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verb sign pronunciation in American English /saɪn/
Word Forms
present tense
present participlesigning
past tensesigned
past participlesigned
  1. 1
    [intransitive/transitive] to write your name on something in your own personal way

    You haven’t signed Rory’s birthday card yet.

    Just sign here.

    sign an autograph:

    Players from both teams were signing autographs before the game.

    1. a.
      to write your full name on a document to show that you agree with what is written in it

      Please sign and date the form.

      The contract must be signed before we can proceed with the work.

      sign something with someone:

      The team has signed a special agreement with the players.

    2. b.
      if a group or country signs a document, its official representatives sign it to agree to what it says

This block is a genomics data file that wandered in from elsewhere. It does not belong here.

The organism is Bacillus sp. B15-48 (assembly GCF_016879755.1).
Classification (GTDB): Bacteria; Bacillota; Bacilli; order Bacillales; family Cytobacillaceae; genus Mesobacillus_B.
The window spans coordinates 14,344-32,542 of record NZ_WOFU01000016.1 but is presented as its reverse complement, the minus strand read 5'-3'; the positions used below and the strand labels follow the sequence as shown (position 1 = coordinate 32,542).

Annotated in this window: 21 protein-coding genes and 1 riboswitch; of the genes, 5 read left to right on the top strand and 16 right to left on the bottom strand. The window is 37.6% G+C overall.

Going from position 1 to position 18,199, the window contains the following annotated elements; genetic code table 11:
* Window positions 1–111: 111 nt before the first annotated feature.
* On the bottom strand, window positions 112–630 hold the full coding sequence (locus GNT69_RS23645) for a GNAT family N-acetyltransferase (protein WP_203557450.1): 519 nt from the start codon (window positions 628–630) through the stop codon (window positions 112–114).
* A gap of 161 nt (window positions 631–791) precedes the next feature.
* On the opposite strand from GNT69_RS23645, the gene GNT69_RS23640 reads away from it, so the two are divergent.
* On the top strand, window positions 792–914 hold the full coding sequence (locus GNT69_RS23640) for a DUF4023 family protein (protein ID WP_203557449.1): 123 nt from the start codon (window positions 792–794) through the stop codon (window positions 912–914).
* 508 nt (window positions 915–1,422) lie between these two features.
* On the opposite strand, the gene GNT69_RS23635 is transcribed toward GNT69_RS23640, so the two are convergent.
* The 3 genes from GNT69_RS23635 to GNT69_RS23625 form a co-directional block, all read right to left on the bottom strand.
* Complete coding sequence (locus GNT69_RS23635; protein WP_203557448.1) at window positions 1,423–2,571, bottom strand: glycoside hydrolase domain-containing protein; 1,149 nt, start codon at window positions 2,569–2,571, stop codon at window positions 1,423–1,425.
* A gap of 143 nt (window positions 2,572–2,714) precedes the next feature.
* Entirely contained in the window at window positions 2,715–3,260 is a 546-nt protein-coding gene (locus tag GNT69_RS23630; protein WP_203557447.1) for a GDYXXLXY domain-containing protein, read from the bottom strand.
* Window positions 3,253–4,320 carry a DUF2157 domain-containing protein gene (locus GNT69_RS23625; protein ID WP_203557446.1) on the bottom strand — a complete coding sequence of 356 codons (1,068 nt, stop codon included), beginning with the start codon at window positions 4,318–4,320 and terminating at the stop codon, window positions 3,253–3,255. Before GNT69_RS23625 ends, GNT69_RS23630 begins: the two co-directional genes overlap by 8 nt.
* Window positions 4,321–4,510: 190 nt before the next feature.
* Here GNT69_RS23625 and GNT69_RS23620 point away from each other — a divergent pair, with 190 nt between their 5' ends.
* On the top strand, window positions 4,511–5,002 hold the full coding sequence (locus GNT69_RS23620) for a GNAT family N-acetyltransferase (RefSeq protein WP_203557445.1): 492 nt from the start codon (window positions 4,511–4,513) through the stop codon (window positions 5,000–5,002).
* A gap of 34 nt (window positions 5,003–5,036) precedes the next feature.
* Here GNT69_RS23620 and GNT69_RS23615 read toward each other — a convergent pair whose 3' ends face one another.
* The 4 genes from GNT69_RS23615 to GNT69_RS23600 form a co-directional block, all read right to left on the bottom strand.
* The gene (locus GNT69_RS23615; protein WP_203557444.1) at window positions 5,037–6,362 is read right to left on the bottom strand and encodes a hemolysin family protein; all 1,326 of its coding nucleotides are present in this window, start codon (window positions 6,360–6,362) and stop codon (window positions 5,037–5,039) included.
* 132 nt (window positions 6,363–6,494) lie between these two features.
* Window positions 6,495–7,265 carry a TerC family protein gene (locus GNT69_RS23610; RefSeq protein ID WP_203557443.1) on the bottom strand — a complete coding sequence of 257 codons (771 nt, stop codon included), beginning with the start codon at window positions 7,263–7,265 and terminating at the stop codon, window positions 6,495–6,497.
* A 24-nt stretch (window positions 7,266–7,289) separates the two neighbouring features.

The rebels have now signed the ceasefire agreement.

      A trade agreement was signed today by the U.S. and China.

      sign something into law (=to officially sign a new law):

      The legislation was passed and signed into law last year.

  2. 2



    sign up

    [transitive] to officially employ someone to work for a particular organization

    The team needs to sign several replacement players.

    sign someone to/for something:

    Within months, the group was signed to a major record company.



… a teaching method in which groups of children learn independently using a computer linked to the internet

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Open Dictionary


a derogatory word used for referring to people in the banking and investment industry who are thought of as taking serious risks in order to increase their own earnings …

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